Premier teamwork: Soccer champs’ victory offers lessons for HR pros

by Peter Lowe

They were a rag-tag group of has-beens, rejects, and journeymen. They were hired at low wages and with even lower expectations. A recently fired 64-year-old Italian was hired to manage them. They enjoyed a 138-year history, yet no history of success. The odds of the team winning the championship were 5,000 to 1. Yet in May, the team—Leicester City—defied the odds and was crowned champion of the English Premier League. The story of how lowly Leicester City became the champion of one of the world’s richest, most competitive, and far-reaching sports leagues provides valuable tips for HR professionals. LeicesterCity celebrates Championship of English Premiere League in Thailand

Diversity

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Stress at work: defining the line between motivation and an abusive workplace

July 17, 2016 - by: Celeste Duke 0 COMMENTS

by Celeste Duke

In the movie Glengarry Glen Ross, Blake is a trainer sent by corporate to motivate a sales team. In addition to offering helpful gems like the acronym ABC to remind the salesmen that they should “always be closing,” he repeatedly berates them and calls them names while bragging about his own success. He tells the team about a new sales competition that week: First place gets a Cadillac, second place gets a set of steak knives, and third place gets fired.  Woman overloaded with stuff at work

We hope you have never had a boss like Blake, but it’s likely that you recognize shades of his character in past managers, coworkers, or even a current manager in your organization. You want managers to push employees to do good work and get the best results for the company, but it can be hard to know how far is too far. During his “motivational” speech, Blake asks one salesman, “You think this is abuse?” As it turns out, it just might be, and this could be a new frontier in employee claims.

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When worlds collide: religious freedom laws and LGBT protections

by Brent E. Siler

When the U.S. Supreme Court ruled that the U.S. Constitution prohibits states from banning gay marriage last year, many people who oppose same-sex marriage for religious reasons began worrying that the newly recognized constitutional right to gay marriage would conflict with their right to religious freedom. As a result, several state legislatures have enacted “religious freedom laws,” which generally provide statutory protections for people who refuse to act contrary to their deeply held religious beliefs. Religious freedom laws in North Carolina, Georgia, Indiana, and Mississippi have caused controversy in recent months, with proponents of these laws arguing that they are necessary to protect religious freedom and opponents arguing that these laws are legalized discrimination. Unfortunately, the conflict between religious freedom laws and the ever-expanding recognition of gay rights is far from over and will almost certainly spill into the workplace and create difficulties for employers.  Editing Erasing the First Amendment to U.S. Constitution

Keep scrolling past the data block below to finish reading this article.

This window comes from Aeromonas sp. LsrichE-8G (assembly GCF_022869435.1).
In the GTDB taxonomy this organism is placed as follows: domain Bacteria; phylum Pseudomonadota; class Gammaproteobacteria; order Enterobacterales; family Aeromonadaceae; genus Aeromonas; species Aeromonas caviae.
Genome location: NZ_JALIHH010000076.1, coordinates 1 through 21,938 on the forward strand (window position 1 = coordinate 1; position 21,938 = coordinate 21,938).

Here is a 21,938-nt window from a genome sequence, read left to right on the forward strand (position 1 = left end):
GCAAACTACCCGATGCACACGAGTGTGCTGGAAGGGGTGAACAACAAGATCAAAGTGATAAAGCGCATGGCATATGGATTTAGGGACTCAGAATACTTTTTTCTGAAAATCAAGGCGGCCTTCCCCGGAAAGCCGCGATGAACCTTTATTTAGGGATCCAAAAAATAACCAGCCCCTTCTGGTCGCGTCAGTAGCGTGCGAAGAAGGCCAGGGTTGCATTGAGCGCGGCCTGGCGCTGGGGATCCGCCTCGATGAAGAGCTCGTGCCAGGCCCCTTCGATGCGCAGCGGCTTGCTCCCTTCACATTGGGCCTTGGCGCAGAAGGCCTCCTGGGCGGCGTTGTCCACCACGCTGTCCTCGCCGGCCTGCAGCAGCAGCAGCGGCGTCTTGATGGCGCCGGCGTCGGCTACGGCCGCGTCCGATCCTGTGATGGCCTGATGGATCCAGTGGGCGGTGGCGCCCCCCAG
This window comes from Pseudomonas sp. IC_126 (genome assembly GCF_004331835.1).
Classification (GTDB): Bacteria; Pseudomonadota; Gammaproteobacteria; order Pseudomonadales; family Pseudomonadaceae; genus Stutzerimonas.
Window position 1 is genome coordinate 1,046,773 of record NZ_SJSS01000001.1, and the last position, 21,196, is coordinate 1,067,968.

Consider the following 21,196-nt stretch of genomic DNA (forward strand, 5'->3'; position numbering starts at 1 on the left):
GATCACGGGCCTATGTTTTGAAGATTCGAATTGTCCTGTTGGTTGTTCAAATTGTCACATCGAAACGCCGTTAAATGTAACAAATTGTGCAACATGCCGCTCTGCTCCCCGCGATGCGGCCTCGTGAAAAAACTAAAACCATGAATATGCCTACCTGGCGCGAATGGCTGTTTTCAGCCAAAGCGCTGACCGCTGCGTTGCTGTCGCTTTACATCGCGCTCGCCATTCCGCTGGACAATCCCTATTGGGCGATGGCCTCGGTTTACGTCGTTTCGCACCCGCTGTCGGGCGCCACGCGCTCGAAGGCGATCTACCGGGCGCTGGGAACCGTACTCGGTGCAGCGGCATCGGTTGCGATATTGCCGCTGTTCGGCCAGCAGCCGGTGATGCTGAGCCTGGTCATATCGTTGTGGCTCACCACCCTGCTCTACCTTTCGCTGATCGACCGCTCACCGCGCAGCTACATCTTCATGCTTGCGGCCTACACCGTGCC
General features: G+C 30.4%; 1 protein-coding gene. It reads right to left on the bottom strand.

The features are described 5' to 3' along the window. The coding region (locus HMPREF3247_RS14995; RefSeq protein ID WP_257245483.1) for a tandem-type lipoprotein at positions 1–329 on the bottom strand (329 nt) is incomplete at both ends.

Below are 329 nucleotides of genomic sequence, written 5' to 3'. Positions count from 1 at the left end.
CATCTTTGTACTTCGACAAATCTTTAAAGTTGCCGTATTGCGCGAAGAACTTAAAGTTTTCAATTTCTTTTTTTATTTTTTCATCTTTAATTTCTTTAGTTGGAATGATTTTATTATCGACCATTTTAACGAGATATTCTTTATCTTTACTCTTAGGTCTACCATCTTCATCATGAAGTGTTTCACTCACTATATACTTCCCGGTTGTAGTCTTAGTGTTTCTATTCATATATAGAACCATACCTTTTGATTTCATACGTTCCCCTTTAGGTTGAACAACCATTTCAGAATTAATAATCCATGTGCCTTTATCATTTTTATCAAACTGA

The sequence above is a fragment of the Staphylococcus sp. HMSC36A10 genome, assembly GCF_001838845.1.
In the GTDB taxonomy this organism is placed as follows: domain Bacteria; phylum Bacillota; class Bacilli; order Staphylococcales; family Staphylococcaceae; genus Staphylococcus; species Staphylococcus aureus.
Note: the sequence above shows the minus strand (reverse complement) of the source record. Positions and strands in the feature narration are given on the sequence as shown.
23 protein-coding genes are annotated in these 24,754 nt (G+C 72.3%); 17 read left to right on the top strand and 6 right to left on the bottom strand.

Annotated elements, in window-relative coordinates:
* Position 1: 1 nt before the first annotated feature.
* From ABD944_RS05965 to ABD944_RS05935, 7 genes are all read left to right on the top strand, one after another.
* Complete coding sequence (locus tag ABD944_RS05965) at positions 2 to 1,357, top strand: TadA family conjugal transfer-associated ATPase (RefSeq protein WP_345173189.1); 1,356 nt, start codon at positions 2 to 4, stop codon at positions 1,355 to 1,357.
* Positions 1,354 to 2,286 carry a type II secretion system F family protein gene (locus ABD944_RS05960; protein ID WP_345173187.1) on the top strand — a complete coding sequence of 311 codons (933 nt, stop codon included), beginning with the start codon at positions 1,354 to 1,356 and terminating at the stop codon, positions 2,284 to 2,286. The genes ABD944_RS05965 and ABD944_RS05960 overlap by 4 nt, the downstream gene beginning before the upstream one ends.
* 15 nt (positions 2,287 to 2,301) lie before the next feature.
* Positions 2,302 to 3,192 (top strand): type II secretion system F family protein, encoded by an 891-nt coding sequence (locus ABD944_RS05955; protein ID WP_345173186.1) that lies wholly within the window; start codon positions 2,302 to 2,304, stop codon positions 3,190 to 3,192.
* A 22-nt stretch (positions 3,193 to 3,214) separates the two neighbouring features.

Tenets of religious freedom laws

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Gender diversity in the workforce: What’s holding women back?

May 15, 2016 - by: Tammy Binford 0 COMMENTS

A number of well-intentioned corporate executives—with their eyes squarely on the bottom line—are taking action to increase gender diversity at all levels of their organizations. Confident they’ll see a payoff, those top managers are making sure women’s ideas contribute to their organizations’ strategic thinking. Despite strong efforts, though, recent research notes a lack of progress.  Torso Equating One Female Worker With Three Males

In March, global management and consulting firm McKinsey & Company reported in its McKinsey Quarterly that statistics collected from 30,000 employees at 118 North American companies representing nine industries reveals three “common pipeline pain points”: (1) Women often are unable to enter an organization, (2) sometimes they’re stuck in an organization’s middle ranks, and (3) sometimes they’re locked out of top jobs.

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Sex stereotyping, same-sex harassment, and transgender issues in the workplace

by Amanda Shelby